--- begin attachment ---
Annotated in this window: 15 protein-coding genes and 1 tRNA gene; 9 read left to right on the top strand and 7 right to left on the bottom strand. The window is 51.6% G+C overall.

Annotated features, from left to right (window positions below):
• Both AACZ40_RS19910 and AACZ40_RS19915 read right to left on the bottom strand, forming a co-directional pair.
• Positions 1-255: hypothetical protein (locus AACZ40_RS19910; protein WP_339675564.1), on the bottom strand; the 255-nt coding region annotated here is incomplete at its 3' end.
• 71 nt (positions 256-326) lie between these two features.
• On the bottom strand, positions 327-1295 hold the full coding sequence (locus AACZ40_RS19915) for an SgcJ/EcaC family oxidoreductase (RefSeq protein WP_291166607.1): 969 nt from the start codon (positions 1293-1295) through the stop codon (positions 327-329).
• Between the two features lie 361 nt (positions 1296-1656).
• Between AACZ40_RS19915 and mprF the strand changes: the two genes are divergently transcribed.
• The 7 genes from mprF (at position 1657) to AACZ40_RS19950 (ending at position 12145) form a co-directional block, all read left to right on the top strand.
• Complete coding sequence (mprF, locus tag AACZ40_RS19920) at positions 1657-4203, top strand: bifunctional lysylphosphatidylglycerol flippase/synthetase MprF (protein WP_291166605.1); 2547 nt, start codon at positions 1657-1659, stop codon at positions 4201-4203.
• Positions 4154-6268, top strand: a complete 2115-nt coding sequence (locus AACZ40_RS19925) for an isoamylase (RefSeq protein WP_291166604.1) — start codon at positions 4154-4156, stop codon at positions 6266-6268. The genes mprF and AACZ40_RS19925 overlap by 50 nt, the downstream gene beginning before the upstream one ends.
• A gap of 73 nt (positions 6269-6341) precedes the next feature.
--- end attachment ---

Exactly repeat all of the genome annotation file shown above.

Annotated in this window: 15 protein-coding genes and 1 tRNA gene; 9 read left to right on the top strand and 7 right to left on the bottom strand. The window is 51.6% G+C overall.

Annotated features, from left to right (window positions below):
• Both AACZ40_RS19910 and AACZ40_RS19915 read right to left on the bottom strand, forming a co-directional pair.
• Positions 1-255: hypothetical protein (locus AACZ40_RS19910; protein WP_339675564.1), on the bottom strand; the 255-nt coding region annotated here is incomplete at its 3' end.
• 71 nt (positions 256-326) lie between these two features.
• On the bottom strand, positions 327-1295 hold the full coding sequence (locus AACZ40_RS19915) for an SgcJ/EcaC family oxidoreductase (RefSeq protein WP_291166607.1): 969 nt from the start codon (positions 1293-1295) through the stop codon (positions 327-329).
• Between the two features lie 361 nt (positions 1296-1656).
• Between AACZ40_RS19915 and mprF the strand changes: the two genes are divergently transcribed.
• The 7 genes from mprF (at position 1657) to AACZ40_RS19950 (ending at position 12145) form a co-directional block, all read left to right on the top strand.
• Complete coding sequence (mprF, locus tag AACZ40_RS19920) at positions 1657-4203, top strand: bifunctional lysylphosphatidylglycerol flippase/synthetase MprF (protein WP_291166605.1); 2547 nt, start codon at positions 1657-1659, stop codon at positions 4201-4203.
• Positions 4154-6268, top strand: a complete 2115-nt coding sequence (locus AACZ40_RS19925) for an isoamylase (RefSeq protein WP_291166604.1) — start codon at positions 4154-4156, stop codon at positions 6266-6268. The genes mprF and AACZ40_RS19925 overlap by 50 nt, the downstream gene beginning before the upstream one ends.
• A gap of 73 nt (positions 6269-6341) precedes the next feature.